The following editorial appears on Bloomberg View:
There’s good reason for Congress to remodel some aspects of the health-care act. More than half of people who get health coverage through the insurance exchanges have high out-of-pocket costs, for example; one in 10 say they’ve gone without medical care because of the expense.
Unfortunately, the congressional proposal getting attention at the moment – from Rep. Tom Price, R-Georgia – wouldn’t fix these problems. And it would do away with parts of the law that are working well.
The truth is, people are surprisingly happy with the coverage they’re buying on the exchanges, according to a recent survey from the Kaiser Family Foundation. Three in 4 consider their policies excellent or good, and they like their choice of primary-care doctors and hospitals. Two-thirds also have found it easy to shop for plans, including figuring out whether they qualify for financial help. Perhaps most important to assessing how the Affordable Care Act is working, two-thirds are satisfied with their monthly premiums.
Price’s plan would undermine much of this success. It would close the state insurance exchanges and end income-adjusted subsidies. Policy buyers would still get help with the cost of their insurance, but it would come in the form of refundable tax credits, which would vary not by income but by age. (People 18 to 35 would get $1,200 a year; those 35 to 50, $2,100; and 50 or older, $3,000.)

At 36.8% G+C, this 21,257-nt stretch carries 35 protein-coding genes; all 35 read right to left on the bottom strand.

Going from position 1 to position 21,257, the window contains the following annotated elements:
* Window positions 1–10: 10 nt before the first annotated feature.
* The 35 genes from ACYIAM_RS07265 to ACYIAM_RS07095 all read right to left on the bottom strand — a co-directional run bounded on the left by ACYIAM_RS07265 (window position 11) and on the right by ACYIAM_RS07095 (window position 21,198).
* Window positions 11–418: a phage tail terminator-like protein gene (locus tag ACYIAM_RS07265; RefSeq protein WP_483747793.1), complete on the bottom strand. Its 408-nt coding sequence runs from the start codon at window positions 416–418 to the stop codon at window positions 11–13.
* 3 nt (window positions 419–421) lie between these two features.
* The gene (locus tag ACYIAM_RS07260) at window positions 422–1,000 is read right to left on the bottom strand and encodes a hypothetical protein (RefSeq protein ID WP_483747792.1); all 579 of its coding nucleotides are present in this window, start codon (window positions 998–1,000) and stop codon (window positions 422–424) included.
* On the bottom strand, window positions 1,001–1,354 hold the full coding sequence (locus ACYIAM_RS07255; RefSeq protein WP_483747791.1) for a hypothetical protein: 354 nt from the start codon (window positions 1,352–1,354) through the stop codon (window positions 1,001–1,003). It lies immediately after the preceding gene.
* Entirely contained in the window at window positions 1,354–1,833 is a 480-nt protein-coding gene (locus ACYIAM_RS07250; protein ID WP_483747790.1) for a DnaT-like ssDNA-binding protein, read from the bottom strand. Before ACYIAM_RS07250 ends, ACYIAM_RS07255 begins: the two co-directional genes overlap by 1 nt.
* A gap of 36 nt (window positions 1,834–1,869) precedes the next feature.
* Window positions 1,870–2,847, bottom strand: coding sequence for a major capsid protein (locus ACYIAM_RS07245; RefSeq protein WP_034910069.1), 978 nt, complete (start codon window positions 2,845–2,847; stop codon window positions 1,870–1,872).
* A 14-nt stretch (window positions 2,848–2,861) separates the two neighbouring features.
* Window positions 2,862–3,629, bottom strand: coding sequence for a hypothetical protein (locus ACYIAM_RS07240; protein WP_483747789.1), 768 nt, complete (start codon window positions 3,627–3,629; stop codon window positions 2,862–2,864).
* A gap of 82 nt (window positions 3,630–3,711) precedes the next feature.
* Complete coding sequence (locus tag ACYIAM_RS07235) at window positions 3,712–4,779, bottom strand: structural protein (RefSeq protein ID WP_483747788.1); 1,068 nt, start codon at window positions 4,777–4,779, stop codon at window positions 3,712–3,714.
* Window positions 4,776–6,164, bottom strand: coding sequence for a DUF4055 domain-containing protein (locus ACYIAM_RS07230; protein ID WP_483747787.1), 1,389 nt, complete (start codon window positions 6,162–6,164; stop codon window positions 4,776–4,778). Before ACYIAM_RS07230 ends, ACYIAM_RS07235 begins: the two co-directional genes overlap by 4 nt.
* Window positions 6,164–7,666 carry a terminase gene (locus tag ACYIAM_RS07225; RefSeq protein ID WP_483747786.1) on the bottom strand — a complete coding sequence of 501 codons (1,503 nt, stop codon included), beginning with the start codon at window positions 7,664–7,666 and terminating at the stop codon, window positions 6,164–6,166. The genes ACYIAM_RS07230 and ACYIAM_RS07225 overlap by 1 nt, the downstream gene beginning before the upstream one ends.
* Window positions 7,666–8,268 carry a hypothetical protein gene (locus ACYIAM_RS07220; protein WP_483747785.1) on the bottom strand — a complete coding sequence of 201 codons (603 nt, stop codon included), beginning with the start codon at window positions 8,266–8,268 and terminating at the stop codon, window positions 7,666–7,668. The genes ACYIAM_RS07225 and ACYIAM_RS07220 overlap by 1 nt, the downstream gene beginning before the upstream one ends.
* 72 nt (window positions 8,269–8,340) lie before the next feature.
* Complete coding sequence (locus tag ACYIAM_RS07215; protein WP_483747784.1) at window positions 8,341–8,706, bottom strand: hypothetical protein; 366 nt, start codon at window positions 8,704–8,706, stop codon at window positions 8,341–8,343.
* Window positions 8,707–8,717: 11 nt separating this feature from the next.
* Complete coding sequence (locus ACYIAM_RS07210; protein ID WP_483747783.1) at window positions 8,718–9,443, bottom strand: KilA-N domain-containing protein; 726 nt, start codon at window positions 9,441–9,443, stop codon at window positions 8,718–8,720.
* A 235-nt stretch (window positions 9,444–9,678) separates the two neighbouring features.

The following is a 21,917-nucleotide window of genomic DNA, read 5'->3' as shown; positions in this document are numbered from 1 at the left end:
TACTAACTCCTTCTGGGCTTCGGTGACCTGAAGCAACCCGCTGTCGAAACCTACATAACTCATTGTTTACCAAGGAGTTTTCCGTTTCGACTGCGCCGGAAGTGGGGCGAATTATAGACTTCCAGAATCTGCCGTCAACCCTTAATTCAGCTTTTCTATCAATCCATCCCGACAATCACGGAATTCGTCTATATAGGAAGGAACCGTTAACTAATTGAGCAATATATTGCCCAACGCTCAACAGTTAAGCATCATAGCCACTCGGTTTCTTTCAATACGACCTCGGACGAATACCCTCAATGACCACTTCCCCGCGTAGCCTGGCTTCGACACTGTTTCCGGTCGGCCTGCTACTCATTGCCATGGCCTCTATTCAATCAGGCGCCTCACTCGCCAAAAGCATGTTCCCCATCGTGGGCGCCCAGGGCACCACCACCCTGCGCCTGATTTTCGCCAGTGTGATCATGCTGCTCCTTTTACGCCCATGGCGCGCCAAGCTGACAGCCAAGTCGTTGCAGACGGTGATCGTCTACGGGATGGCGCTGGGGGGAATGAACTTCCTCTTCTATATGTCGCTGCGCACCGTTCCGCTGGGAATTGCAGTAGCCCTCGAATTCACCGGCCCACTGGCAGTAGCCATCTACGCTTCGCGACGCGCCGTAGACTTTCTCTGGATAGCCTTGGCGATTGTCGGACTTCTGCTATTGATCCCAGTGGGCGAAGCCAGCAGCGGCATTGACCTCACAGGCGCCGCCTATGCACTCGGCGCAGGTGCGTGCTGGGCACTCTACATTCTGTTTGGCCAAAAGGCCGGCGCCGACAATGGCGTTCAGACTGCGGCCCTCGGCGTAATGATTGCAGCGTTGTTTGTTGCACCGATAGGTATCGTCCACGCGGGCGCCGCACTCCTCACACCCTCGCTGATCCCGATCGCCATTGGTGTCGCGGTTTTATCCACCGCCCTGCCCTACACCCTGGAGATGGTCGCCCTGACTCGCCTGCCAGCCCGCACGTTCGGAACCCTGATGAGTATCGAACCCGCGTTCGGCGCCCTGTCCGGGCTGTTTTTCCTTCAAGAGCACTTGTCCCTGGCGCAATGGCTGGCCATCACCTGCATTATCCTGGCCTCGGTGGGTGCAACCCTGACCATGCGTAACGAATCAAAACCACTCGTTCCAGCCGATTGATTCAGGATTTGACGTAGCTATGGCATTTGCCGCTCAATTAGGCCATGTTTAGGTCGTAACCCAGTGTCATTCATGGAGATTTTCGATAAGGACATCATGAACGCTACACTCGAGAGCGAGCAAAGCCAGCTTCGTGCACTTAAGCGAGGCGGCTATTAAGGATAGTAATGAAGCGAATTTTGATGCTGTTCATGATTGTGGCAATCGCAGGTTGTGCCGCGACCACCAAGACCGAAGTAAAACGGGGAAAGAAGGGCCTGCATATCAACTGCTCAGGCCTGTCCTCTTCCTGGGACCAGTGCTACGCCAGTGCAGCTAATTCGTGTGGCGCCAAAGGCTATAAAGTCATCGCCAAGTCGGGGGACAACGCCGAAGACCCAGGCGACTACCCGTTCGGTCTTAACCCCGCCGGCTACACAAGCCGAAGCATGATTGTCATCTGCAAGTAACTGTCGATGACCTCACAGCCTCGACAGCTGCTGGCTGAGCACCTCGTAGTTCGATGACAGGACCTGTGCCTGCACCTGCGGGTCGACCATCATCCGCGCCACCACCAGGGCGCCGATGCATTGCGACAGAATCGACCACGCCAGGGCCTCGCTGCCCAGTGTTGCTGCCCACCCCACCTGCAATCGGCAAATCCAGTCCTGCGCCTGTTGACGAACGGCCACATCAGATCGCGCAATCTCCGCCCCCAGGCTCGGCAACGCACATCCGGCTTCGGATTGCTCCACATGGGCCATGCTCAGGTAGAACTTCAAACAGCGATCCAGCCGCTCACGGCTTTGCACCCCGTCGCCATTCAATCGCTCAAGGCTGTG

The expressed goal is simplicity. Under Obamacare, if you underestimate your income and thus receive an excessive subsidy, you have to return some portion of it. Unsurprisingly, this causes widespread frustration at tax time. H&R Block estimated that two-thirds of people who bought coverage on an exchange had to repay an average of $729 this year. (The 25 percent who overestimated their income got an average refund of $425.)
But Price’s solution – making the subsidies income-neutral – is akin to demolishing your house because the roof leaks. The reason Obamacare subsidies are complicated is so people can get affordable coverage, whatever their age, at the lowest government cost. Because premiums vary enormously – by age, type of coverage and geography – that necessarily entails something more complex and flexible than three numbers set by Congress.
At the same time, Price’s plan would remove requirements that health plans cover hospital visits, emergency care, mental health and other essential services. The aim is to make insurance cheaper, but the effect would be to shift the full cost of those services onto those who need them. That would exacerbate the financial insecurity about health care that under Obamacare remains a concern.
Price’s bill would also end the Affordable Care Act’s most basic protection: the requirement that insurers provide coverage to people with preexisting conditions, without charging higher premiums. And it would do away with any limits on out-of-pocket payments. In the name of simplicity, it would bring back an insurance market that’s predatory and inadequate.
By no means should Obamacare be considered a finished product. Any attempts to improve it, however, need to be careful to address real weaknesses, not imagined ones.